5. I confess the story of the woman whose skin burns in the light had me making up past life stories to explain why she'd chosen life in a dark room for this one. Go ahead egghead professor in a Russian or Chinese university. Analyse the insanity there. Or maybe she's a vampire! Ok. I'm done.

  6. I just finished listening to a Ruth Rendell novel ("Portobello") and one of the characters in it could not tolerate the light. In his case, it was because in the light he could see someone whom he did not want to see- an ethereal person whom others could not see.
    Not the same.
    But strange, that concept.
    I've lost one of my NY'ers and feel bereft. I have no idea what I did with it. I may have left it in the PO.
    And oh- Yorkshire Pudding- I have met Steve in real life. He is exactly the person he claims to be. Trust me. Unless I, too, am living a role I've created and we are in cahoots, Mr. Mysterioso and I.

  7. These two sound like obsessive compulsives? Books give us many very strange stories. Living in the dark is a super title.

  8. How sad - and I've heard other similar stories. There are definitely diseases out there that involve intolerance to light; that shouldn't be in dispute. They are so rare and so little is understood about them that they are not widely recognized. There are many of what is called orphan illnesses that occur so infrequently that research is not funded to investigate them, but they exist.

  9. The JT Leroy story is as bizarre as the woman whose skin burned from light but who was still able to write a book. Strange.

  10. I know that people can have intolerance for all sorts, including light, so I hope the woman has some sort of support network that can come in to her and the other you mention--was there ever any explanation offered for her ruse as a drug addicted teen? Human and animal behavior is intriguing in all its forms---the shrinks of the world will never be lacking for work.

    Mr. Pud, I too know Steve and he is as real as real can get.

  11. Sharon: Yeah, it was what is often called "unsettled" weather. Like, anything could happen!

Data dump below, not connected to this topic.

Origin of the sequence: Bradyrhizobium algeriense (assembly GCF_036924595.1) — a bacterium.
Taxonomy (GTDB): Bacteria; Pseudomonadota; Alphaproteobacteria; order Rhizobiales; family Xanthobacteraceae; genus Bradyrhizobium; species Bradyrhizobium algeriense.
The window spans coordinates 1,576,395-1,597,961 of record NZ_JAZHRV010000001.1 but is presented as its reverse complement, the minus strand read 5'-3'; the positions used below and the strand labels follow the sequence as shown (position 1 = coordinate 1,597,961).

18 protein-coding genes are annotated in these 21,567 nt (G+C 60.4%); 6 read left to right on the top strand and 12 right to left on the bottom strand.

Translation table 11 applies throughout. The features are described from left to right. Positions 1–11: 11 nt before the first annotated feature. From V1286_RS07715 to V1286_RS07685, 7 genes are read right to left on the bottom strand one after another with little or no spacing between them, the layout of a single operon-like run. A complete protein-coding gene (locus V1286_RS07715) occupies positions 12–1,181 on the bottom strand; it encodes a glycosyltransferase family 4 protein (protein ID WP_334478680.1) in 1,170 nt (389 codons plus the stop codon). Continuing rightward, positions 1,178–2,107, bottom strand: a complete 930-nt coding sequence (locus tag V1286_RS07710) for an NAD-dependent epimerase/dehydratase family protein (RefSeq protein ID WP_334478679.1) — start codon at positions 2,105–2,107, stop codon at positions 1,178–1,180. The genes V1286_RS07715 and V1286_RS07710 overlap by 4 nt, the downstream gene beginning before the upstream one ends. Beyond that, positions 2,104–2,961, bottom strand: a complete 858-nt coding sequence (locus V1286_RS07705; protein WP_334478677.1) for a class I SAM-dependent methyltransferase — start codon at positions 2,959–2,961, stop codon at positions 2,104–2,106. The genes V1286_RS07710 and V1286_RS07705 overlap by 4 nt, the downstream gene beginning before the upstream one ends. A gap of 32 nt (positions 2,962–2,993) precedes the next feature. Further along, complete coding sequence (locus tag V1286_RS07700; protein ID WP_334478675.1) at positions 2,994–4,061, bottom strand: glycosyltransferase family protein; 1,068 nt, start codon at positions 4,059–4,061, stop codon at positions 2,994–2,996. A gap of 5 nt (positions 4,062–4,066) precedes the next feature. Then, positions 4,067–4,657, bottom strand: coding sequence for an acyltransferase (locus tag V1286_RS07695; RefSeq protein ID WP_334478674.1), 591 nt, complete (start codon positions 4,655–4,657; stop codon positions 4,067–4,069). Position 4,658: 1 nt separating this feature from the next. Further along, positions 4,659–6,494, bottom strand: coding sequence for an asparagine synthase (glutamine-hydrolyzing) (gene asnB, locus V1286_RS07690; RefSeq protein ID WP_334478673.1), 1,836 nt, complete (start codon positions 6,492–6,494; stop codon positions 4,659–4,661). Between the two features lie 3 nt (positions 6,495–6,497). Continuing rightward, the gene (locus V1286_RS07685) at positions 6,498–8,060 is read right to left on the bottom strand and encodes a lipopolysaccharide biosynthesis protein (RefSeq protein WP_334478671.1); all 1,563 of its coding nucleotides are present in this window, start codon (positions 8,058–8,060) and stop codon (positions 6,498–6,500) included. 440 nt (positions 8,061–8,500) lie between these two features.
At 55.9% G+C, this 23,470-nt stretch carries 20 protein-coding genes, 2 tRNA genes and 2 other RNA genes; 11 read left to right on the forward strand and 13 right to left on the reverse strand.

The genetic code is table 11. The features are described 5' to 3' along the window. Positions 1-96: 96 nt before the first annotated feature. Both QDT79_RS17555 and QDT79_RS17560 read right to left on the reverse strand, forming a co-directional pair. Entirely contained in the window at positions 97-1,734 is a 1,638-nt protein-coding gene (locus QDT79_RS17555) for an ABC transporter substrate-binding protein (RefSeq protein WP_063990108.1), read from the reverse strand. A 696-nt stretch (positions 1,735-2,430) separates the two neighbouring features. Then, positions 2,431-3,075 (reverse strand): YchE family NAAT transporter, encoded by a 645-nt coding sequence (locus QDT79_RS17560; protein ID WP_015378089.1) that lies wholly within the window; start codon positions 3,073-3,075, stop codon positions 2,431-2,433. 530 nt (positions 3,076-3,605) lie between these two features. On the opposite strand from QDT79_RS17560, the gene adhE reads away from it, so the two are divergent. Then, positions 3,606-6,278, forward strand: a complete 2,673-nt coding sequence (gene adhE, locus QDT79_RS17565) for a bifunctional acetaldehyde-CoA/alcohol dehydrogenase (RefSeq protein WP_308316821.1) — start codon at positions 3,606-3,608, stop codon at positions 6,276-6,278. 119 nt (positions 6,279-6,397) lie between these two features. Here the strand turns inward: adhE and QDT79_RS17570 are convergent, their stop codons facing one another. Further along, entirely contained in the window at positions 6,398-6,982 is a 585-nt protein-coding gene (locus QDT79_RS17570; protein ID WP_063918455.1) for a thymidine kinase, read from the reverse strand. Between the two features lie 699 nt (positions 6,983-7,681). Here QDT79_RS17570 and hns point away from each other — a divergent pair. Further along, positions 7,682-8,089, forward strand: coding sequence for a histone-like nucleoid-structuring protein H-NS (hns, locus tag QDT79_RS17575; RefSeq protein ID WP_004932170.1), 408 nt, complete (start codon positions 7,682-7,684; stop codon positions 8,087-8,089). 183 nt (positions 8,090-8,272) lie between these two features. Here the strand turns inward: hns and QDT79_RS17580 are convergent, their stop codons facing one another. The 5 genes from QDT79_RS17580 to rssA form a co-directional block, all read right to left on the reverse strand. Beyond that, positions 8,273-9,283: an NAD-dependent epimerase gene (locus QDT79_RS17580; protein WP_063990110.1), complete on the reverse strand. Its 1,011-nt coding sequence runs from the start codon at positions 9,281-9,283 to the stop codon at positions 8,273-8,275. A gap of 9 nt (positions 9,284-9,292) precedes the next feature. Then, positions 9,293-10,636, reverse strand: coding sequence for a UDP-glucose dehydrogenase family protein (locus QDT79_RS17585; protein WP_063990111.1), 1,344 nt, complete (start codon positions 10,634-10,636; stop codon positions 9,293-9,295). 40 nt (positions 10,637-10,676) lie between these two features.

YP: And my conclusion is, the Western World is COMPLETELY insane. Oh, and I love my CGI dog!

    Kaki: Yes, the article talked about Hannelore Kohl and her illness. I didn't remember that story -- tragic!

    Marty: Well, it could be any kind of illness, really, but in Olga's case I knew it was heat! When she's hot her instinct is to put her belly on a cool surface like grass, tile or even a shady sidewalk.

    37P: Vampire seems as logical a diagnosis as any!

    Ms Moon: Interesting concept for a novel! I hope you haven't lost the issue that contains this article because it is worth a read and I'd love to know what you think.

    Red: Yeah, I suspect there are some psychological issues going on there.

    Jenny-O: I don't mean to say I disbelieve the woman entirely. She definitely has SOMETHING going on, whether she has properly pinpointed the problem or not. And yes, there are plenty of legitimate illnesses that we do not know enough about.

    Catalyst: Yeah, it was a day for weird stories! Every time I read or hear about that LeRoy ruse it blows my mind that it went so far.

    E: The woman is married and her husband has supported her through her condition (though he doesn't suffer from it himself). As for Laura Albert and her ruse, she apparently had a troubled childhood and was always imaginative, and somehow her creation of this LeRoy character just sort of took off beyond her control. I mean, his writing was never billed as anything but fiction, so in that sense, at least, she wasn't lying. It only went too far when she enlisted her sister-in-law to make personal appearances and began executing legal and financial documents in his name.

  12. You must live pretty near us if you walk in Gladstone Park. It's just a bit too far away for me to go there to walk of an evening.